Using Third Party Content in Lecture Slides Displayed in Class
Displaying third-party owned materials in slides displayed in class is a common and excepted practice. This practice can be continued in full compliance with copyright law, in each of the following circumstances:
If the third party copyrighted material within your lecture slides qualifies as a "Short Excerpt", as defined in the MRU Fair Dealing Guidelines, or you have received the copyright owner's written permission (which may include an electronic resources license), then you may post a copy of the lecture slides into MRU's secure learning management system (Blackboard), provide physical copies to your students, or send digital copies via email.
Tricky bit: Please note that when considering the distribution of lecture slides, there is an important distinction between posting the slides to a publicly accessible website, and posting the slides to a website that is restricted to students enrolled in your course. Blackboard, MRU's learning management system, is a password protected, secure website that is restricted to and accessible only by MRU students, and each student's access is limited to the courses they are registered in. By contrast, most privately owned websites (e.g. YouTube) are publicly accessible, in the sense that anyone may visit, not just your students. Posting lecture slides containing third party owned copyrighted works to Blackboard is different and far less risky (from a copyright perspective), than posting the same slides on a publicly accessible website.
If you are considering using third party owned copyrighted material in the lecture slides, and you conclude that your use is not possible without the copyright owner's permission, which cannot or is impractical for you to obtain, the following considerations may be helpful:
You may record a lecture, either as a video-recording or "voice-over PowerPoint," and post the recording of the lecture onto MRU's secure learning management system (Blackboard) for your students to access. If the lecture contains images of third party owned copyrighted material, the use of that material must comply with copyright law.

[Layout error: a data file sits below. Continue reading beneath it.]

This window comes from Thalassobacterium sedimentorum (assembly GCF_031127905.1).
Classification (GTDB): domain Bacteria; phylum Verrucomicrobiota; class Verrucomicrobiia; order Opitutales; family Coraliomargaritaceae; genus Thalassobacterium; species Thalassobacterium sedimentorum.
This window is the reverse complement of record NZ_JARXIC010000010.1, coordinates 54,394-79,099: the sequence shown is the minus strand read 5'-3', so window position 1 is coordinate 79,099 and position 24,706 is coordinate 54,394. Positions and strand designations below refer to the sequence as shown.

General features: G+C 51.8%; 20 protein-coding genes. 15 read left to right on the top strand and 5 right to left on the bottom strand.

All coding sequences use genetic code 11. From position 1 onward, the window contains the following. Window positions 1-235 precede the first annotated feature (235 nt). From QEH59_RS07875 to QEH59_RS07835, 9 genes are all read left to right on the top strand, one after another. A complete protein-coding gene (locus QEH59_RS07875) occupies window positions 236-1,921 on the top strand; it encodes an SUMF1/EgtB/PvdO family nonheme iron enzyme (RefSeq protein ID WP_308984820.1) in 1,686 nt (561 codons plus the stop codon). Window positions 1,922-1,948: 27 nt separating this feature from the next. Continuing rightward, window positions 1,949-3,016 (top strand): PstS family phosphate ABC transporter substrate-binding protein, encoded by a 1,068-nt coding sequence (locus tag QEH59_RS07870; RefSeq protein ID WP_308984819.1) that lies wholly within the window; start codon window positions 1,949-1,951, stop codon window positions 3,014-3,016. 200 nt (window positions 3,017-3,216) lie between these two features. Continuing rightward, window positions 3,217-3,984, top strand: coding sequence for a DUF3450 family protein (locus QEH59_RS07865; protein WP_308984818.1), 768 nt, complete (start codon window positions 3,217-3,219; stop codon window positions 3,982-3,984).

If the amount of third party owned copyrighted material does not exceed a "Short Excerpt", as defined in the MRU Fair Dealing Guidelines, the fair dealing exception may be applied. Note: it is permissible to use the fair dealing exception to record a lecture for the purposes of delivering MRU courses online through a secure learning management system.
An alternative to this application of the general fair dealing right described above, is the specific exception for third party owned copyrighted material included in a recorded lesson. This is known as the Lesson Exception (see s. 30.01 of the Copyright Act).
For this exception to apply, the institution and the student must comply with several very important, and limiting, conditions, the most important of which is that the student and MRU must destroy all recordings of the lesson within 30 days after the day on which the students enrolled in the course have received their final course evaluation.
If you have any questions or wish to use the Lesson Exception, please contact the MRU Copyright Advisor at MRUcopyright@mtroyal.ca for more information.
There are many factors that affect the recording of lectures, including FOIP and Human Rights considerations. The following resources may be helpful. Please note that nothing in this LibGuide should be taken as legal advice; it is for information purposes only.
Relevant Legislation and MRU Policies
Generally speaking, it is possible for copyright to exist in a lecture. However, recording a lecture intersects with many different pieces of legislation and MRU policies, including but not limited to:
"As members of the institution, all employees and students are required to inform themselves of their legal duty and will not use copyright material without ensuring that prior permission has been obtained from the copyright holder or unless permitted under the Copyright Act." The Copyright Policy also states: "Students who are in violation of the Policy may be disciplined under the Student Code of Conduct."